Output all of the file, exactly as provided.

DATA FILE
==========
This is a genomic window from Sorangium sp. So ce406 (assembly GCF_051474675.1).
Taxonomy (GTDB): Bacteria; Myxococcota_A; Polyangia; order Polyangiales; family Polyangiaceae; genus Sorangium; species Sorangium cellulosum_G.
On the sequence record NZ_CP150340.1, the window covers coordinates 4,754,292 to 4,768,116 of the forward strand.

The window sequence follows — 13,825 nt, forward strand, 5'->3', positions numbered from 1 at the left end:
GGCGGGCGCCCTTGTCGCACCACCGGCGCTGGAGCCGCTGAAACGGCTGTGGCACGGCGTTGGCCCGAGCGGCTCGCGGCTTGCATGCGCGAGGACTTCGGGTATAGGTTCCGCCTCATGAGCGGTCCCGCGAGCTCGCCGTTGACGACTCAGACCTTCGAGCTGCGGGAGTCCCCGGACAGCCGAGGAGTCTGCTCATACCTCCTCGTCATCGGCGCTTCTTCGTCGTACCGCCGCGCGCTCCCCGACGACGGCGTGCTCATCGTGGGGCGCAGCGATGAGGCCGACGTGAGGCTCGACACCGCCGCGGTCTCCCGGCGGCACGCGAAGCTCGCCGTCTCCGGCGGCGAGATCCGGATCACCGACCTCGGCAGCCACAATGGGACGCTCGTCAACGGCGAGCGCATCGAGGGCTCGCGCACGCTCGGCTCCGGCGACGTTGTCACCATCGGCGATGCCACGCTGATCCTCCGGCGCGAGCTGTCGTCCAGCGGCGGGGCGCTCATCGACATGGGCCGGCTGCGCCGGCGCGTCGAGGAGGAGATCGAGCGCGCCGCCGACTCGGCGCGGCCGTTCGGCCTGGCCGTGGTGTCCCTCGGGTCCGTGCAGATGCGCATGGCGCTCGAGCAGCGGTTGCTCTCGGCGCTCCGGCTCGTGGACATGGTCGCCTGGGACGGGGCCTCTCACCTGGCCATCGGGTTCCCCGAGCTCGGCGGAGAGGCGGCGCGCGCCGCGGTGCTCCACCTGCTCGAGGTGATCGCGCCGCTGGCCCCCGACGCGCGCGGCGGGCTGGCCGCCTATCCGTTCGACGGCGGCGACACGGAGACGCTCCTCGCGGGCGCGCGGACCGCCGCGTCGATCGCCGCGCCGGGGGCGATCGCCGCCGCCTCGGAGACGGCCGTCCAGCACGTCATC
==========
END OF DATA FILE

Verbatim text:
This is a genomic window from Sorangium sp. So ce406 (assembly GCF_051474675.1).
Taxonomy (GTDB): Bacteria; Myxococcota_A; Polyangia; order Polyangiales; family Polyangiaceae; genus Sorangium; species Sorangium cellulosum_G.
On the sequence record NZ_CP150340.1, the window covers coordinates 4,754,292 to 4,768,116 of the forward strand.

The window sequence follows — 13,825 nt, forward strand, 5'->3', positions numbered from 1 at the left end:
GGCGGGCGCCCTTGTCGCACCACCGGCGCTGGAGCCGCTGAAACGGCTGTGGCACGGCGTTGGCCCGAGCGGCTCGCGGCTTGCATGCGCGAGGACTTCGGGTATAGGTTCCGCCTCATGAGCGGTCCCGCGAGCTCGCCGTTGACGACTCAGACCTTCGAGCTGCGGGAGTCCCCGGACAGCCGAGGAGTCTGCTCATACCTCCTCGTCATCGGCGCTTCTTCGTCGTACCGCCGCGCGCTCCCCGACGACGGCGTGCTCATCGTGGGGCGCAGCGATGAGGCCGACGTGAGGCTCGACACCGCCGCGGTCTCCCGGCGGCACGCGAAGCTCGCCGTCTCCGGCGGCGAGATCCGGATCACCGACCTCGGCAGCCACAATGGGACGCTCGTCAACGGCGAGCGCATCGAGGGCTCGCGCACGCTCGGCTCCGGCGACGTTGTCACCATCGGCGATGCCACGCTGATCCTCCGGCGCGAGCTGTCGTCCAGCGGCGGGGCGCTCATCGACATGGGCCGGCTGCGCCGGCGCGTCGAGGAGGAGATCGAGCGCGCCGCCGACTCGGCGCGGCCGTTCGGCCTGGCCGTGGTGTCCCTCGGGTCCGTGCAGATGCGCATGGCGCTCGAGCAGCGGTTGCTCTCGGCGCTCCGGCTCGTGGACATGGTCGCCTGGGACGGGGCCTCTCACCTGGCCATCGGGTTCCCCGAGCTCGGCGGAGAGGCGGCGCGCGCCGCGGTGCTCCACCTGCTCGAGGTGATCGCGCCGCTGGCCCCCGACGCGCGCGGCGGGCTGGCCGCCTATCCGTTCGACGGCGGCGACACGGAGACGCTCCTCGCGGGCGCGCGGACCGCCGCGTCGATCGCCGCGCCGGGGGCGATCGCCGCCGCCTCGGAGACGGCCGTCCAGCACGTCATC